Meet Robin from Harncroft Orchard, Maungatapere

Robin
Robin and his wife Heather own Harncroft Orchard in Maungatapere, which is situated approx. 10km to the west of Whangarei in Northland.

Maungatapere is a small village community located in the heart of Northland’s hill country. The landscape is dominated by a nearby hill, also by the name of Maungatapere, which means ‘meeting place by the mountain’. Historically a dairy farming region, the Maungatapere area remains an important part of Northland’s agricultural industry, with its deep volcanic soils being some of the most desirable in the country.

Robin has been in and around agriculture for quite some time starting as an Arable Farmer in the Rangitiki then moving into pig farming. After a stint with a tourism venture, Robin and his wife Heather have moved back to orcharding and started New Zealand’s only Tamarillo Co-op, Tamco in 2014.

Their passion for tamarillos is simply illustrated by the fact that they can grow them successfully as the fruit is notoriously difficult to grow. To achieve success, three things are required; a frost-free climate where Northland’s proximity to the coast helps. Secondly, an environment which is sheltered and free from wind. Thirdly they need free draining soil where Maungatapere’s volcanic plains is ideal along with the added benefit of its rich nutrient base.

Within the co-op Robin and the growers use modern pest management techniques, alongside traditional methods, to produce tamarillos that taste great, are highly nutritious and free of unwanted residues. The devastating Psyllid virus near ruined the commercial crop in New Zealand back in 2008 but after intense monitoring and caring of the trees, control and good management, the strength of the industry is returning. As a result, the tamarillo fruit is healthy after being well monitored. Because of the small scale of the industry, fruit is still hand picked delivering exceptional quality and flavour.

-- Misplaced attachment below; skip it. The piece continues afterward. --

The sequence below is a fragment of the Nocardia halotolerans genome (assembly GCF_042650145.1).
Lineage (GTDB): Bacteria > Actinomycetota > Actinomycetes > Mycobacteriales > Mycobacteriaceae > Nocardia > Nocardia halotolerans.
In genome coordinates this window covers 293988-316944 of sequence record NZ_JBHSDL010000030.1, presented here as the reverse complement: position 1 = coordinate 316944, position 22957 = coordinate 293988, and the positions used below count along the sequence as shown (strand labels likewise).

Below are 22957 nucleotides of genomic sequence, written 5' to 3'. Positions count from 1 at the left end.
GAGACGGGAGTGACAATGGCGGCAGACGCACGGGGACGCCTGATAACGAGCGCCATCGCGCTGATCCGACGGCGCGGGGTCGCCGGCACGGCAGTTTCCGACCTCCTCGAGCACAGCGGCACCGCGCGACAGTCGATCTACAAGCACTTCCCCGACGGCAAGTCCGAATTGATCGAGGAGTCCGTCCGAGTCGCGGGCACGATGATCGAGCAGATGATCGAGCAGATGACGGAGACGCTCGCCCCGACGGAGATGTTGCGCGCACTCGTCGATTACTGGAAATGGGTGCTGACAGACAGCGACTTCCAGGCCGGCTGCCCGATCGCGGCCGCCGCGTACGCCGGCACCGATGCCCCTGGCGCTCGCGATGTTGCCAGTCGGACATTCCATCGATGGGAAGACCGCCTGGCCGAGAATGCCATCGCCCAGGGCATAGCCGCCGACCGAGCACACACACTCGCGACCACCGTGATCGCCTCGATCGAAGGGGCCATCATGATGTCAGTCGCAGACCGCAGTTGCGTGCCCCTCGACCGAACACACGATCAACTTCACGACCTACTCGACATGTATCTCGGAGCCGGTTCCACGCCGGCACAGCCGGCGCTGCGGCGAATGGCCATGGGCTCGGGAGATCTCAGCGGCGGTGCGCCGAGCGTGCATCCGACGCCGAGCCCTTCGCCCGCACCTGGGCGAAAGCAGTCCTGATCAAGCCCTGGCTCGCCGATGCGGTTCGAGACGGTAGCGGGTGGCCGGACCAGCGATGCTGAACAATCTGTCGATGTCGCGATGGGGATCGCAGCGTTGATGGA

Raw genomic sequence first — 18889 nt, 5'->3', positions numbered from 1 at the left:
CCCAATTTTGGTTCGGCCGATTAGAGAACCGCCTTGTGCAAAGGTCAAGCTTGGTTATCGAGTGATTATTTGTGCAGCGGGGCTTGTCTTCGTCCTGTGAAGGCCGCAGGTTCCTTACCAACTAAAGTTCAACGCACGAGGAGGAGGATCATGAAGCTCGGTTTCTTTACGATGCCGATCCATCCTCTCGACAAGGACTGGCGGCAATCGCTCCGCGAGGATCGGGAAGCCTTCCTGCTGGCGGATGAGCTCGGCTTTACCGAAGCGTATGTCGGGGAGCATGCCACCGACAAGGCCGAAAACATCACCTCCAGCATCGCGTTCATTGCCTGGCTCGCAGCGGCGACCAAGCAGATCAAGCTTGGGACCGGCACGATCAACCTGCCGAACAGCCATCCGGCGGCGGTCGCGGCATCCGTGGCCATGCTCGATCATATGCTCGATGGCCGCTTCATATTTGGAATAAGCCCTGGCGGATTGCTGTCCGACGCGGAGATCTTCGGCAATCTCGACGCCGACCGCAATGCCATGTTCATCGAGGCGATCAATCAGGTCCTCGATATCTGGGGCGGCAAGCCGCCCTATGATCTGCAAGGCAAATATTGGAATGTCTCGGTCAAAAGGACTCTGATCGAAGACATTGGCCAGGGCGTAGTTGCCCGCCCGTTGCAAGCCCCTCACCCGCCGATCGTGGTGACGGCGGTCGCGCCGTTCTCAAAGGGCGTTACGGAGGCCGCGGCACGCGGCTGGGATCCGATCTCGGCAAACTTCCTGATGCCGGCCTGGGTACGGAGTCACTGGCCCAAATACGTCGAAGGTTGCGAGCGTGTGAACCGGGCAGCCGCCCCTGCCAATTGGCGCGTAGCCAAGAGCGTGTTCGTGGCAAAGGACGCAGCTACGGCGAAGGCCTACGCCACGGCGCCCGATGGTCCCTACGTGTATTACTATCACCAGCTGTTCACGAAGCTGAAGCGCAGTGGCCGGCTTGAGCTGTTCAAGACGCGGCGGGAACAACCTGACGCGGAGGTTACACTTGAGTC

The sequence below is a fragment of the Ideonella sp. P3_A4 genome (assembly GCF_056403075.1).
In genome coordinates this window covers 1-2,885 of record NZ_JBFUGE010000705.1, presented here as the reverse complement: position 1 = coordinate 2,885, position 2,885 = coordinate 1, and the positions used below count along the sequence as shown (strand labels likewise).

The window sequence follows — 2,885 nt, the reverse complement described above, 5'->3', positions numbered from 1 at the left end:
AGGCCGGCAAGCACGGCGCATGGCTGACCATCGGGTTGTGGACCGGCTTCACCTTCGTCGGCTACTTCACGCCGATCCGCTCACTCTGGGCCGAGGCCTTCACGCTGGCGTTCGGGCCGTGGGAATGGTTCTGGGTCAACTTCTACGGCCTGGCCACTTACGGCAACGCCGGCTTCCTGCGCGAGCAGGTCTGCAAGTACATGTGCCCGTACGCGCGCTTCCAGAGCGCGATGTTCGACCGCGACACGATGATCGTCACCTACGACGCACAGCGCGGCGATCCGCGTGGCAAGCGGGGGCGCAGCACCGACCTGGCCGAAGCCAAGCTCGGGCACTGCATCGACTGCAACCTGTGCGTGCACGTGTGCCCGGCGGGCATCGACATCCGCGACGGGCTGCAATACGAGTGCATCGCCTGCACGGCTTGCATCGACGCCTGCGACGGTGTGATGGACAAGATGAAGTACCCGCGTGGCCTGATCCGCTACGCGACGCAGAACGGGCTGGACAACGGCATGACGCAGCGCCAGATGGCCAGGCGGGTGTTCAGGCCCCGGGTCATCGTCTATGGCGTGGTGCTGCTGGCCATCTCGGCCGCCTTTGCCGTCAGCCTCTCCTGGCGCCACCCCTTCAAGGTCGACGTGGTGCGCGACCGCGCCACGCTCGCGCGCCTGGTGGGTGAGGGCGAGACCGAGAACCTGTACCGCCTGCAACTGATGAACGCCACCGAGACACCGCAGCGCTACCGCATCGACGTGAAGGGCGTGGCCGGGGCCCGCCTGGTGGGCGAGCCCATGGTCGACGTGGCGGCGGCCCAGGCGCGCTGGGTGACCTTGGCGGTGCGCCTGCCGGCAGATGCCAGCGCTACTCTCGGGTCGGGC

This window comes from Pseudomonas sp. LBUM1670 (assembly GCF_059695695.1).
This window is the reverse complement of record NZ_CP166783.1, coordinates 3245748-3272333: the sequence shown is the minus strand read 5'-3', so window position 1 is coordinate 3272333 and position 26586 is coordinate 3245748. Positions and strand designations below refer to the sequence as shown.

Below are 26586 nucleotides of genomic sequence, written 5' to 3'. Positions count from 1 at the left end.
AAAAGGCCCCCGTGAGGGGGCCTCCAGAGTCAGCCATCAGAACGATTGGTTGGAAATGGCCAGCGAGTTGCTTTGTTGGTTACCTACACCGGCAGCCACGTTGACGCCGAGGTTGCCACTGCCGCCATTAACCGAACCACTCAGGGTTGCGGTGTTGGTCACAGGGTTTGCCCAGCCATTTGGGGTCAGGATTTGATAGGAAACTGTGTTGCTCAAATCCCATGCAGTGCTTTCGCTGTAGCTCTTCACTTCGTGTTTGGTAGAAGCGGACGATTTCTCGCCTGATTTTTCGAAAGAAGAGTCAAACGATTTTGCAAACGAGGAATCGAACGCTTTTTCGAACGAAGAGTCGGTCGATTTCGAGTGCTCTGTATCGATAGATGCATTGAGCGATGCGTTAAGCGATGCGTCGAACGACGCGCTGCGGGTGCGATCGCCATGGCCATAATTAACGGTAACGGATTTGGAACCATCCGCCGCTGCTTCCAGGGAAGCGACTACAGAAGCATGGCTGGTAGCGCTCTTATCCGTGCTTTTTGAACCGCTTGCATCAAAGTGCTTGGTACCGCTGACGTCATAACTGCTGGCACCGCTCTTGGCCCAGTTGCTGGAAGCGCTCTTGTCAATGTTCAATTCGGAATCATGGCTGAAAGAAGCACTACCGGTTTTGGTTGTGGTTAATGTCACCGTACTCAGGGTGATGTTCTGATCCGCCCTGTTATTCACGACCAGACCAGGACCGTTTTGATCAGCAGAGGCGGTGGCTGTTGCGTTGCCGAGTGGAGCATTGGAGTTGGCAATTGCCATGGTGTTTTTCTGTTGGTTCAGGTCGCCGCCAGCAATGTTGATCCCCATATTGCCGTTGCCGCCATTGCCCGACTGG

Once the tamarillos are picked and sorted at the orchard and shipped South, secondary processing begins. It can be challenging with the tamarillos ‘tumbled’ to promote the skin to crack so they can be easily peeled to access the flesh for preserving. There is a fine balance to ensure enough of the skin and bitter ‘pith’ is adequately removed to ensure the preserve isn’t tainted with unnecessary bitterness.

Minimal sugar is added to ensure the fresh bold fruit flavour of tamarillo is maximised. We also add a touch of pectin so we don’t have to boil the fruit too vigorously which reduces the risk of caramelisation. This traditional rolling boil can result in over sweet, sticky jam compared to the desired lighter texture and flavour we aim for in Grower Series. The result is a preserve with a lower sugar content. Compared to traditional ‘jam’ which must have at least 65g sugar per 100g, our Grower Series Tamarillo has only 45g per 100g, therefore it’s important these preserves are kept in the fridge to de-risk any mould appearing during usage.

The result however is a very special, classic and iconic NZ fruit preserve which many kiwis fondly. Now the fruit is not so readily available on the fresh market so this makes the Grower Series Tamarillo preserve all the more in demand for those who love the traditional kiwi backyard fruit.

Robin’s secret tip is to take fresh tamarillo and add it chopped up to a simple lettuce salad to add a real zing and bite. Ultimately though, Tamarillo & Apple crumble is a heart-warming favourite. Enjoy!

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